It was my birthday on the 28th, I had a lovely day – I had my hair done, and did some sewing, my daughter was up for the weekend and my son popped in too. I got some lovely presents, including an A2 olfa cutting mat for my sewing room and a special pair of scissors which are hopefully on their way, some dress-making scissors hand-made in Sheffield here in Yorkshire. On the 31st my children took me to Betty’s for breakfast. Betty’s is a group of very nice cafe’s here in Yorkshire which are well known for their cakes and pastries – especially their Fat Rascals! We’ve got one in Ilkley, my daughter used to work there for a Saturday job so she know what to order! Birthday breakfast’s at Betty’s has become a bit of a tradition!
Lisianthus is the pretty pink flower in the design, I’ve got a cream hydrangea which has been flowering beautifully and a soft blue one which resolutely refuses to flower!!
Petrichor, I love that word! Petrichor is the wonderful smell of rain on a hot day, it’s such an evocative smell. Apparently it isn’t the cool rain on the hot earth (as I always thought), it’s actually the oils the earth gives off in anticipation of the rain. MY OH says it’s one smell that takes him straight back to his childhood in Australia – the other being the smell of mosquito coils!!!
We often see red kites circling around, they’re stunning birds with 5′ wing spans. They were heading for extinction when a breeding program was set up in Harewood, just down the road from here. It was so successful they have gradually spread up the dale. They’re fairly common round here now but we still say ‘Ooh look, there’s a red kite’ every time we see one, a bit like seeing rainbows!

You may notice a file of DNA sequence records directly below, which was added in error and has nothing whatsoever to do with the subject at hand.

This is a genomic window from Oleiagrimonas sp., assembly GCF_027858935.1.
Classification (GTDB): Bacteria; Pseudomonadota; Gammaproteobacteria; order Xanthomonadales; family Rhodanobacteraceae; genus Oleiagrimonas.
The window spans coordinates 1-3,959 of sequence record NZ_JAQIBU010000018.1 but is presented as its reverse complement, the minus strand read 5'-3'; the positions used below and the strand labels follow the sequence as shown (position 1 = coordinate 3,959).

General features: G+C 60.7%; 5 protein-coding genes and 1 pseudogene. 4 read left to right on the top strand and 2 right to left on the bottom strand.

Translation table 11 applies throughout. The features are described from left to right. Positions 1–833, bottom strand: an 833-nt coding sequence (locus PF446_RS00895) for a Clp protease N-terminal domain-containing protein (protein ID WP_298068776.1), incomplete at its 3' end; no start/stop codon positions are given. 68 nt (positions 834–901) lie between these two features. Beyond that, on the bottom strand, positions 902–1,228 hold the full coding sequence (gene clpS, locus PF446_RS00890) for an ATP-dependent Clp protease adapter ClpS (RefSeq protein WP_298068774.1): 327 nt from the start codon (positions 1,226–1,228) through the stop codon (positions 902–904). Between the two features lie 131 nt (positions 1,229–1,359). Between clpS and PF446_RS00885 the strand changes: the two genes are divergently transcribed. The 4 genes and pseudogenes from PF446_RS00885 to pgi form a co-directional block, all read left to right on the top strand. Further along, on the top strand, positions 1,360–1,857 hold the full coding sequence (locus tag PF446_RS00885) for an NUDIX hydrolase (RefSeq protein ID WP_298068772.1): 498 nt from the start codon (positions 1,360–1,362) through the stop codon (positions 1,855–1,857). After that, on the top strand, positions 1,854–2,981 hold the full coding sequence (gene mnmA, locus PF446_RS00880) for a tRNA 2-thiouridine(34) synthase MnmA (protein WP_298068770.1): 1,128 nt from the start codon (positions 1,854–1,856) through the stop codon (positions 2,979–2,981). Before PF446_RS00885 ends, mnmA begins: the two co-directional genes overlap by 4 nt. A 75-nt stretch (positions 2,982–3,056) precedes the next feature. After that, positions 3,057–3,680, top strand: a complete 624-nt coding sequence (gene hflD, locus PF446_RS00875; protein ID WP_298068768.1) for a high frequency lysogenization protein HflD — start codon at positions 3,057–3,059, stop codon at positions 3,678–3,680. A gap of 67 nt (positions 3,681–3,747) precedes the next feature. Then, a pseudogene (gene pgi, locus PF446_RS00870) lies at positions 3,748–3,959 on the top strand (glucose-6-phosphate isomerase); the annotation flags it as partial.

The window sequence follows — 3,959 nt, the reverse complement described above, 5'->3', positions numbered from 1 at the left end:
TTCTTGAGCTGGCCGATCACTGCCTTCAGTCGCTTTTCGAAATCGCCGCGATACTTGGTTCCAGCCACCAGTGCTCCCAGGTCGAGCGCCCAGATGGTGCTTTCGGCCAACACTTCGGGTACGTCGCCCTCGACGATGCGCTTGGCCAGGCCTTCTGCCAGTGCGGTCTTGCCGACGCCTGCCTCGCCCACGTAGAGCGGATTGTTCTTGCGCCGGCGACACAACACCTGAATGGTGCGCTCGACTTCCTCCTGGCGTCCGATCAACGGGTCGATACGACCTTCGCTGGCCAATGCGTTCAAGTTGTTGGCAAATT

In August it was the Yorkshire Festival of Story, it’s usually a live event up in the pretty town of Settle in North Yorkshire. Due to the pandemic they went on line instead. I really enjoyed it, I listened to several talks, each was an hour long. I listened to talks about trees, about Anne Bronte, Tracy Chevalier talked about her book on the people who embroidered kneelers for Winchester cathedral, I listened to the Yorkshire Shepherdess…there was all sorts to listen to. I thought it was particularly good that they offered them free but asked for a donation, so you could give what you could afford. I’m hoping next year they will have an on line presence again as Settle is too far to travel for a one hour talk.
When I showed you ‘August’ a couple of weeks ago I was trying to decide how to make it up into a book, really I just didn’t fancy a small back-stitch edge round every page. Well, I gave myself a bit of a talking to and started edging them. I’ve made it a little easier for myself as I’m stitch the back-stitch over four threads instead of two, it made it a lot quicker and I’m hoping it will still give that nice crisp finish I got with my stitch sample book a couple of years ago. The back-stitch is used to whip-stitch the pages together. I’ve cracked on nicely with just three pages left to do before I’m up to date.
I did discover a bit of a bloop with August – though the way my brain was I’m amazed it came out at all!! When I came to stitch round it wasn’t measuring up right, I realised it’s stitched on 28 count instead of 32, so it’s a little bigger, probably not noticeably as the months aren’t going to be seen next to each other. However, it will cause a bit of an issue when I come to stitch the pages together as there’s one less stitch on each side. They may sound insignificant, but when I’m planning to line up the stitches for whip-stitching…well put it this way, there will be a lot of fudging!!
It was June when I last showed you my seasonal display of cross-stitch smalls, I know because June’s smalls were still out a week ago! July and August went by in a bit of a blur with things going on at home, changing my smalls seemed the least of my problems!!! Luckily with the new month and new season my brain fog has lifted and I feel more my usual self…so here’s September’s smalls!
I’ve put all my autumn ones out – goodness knows what I’ll put out in October and November! I turned the two cross-stitch boxes round to their autumn side, the one on the left with a very cute squirrel is the Zoe box, a SAL by Faby Reilly a couple of years ago, the one on the right is a Betsy Morgan design I did about three years ago.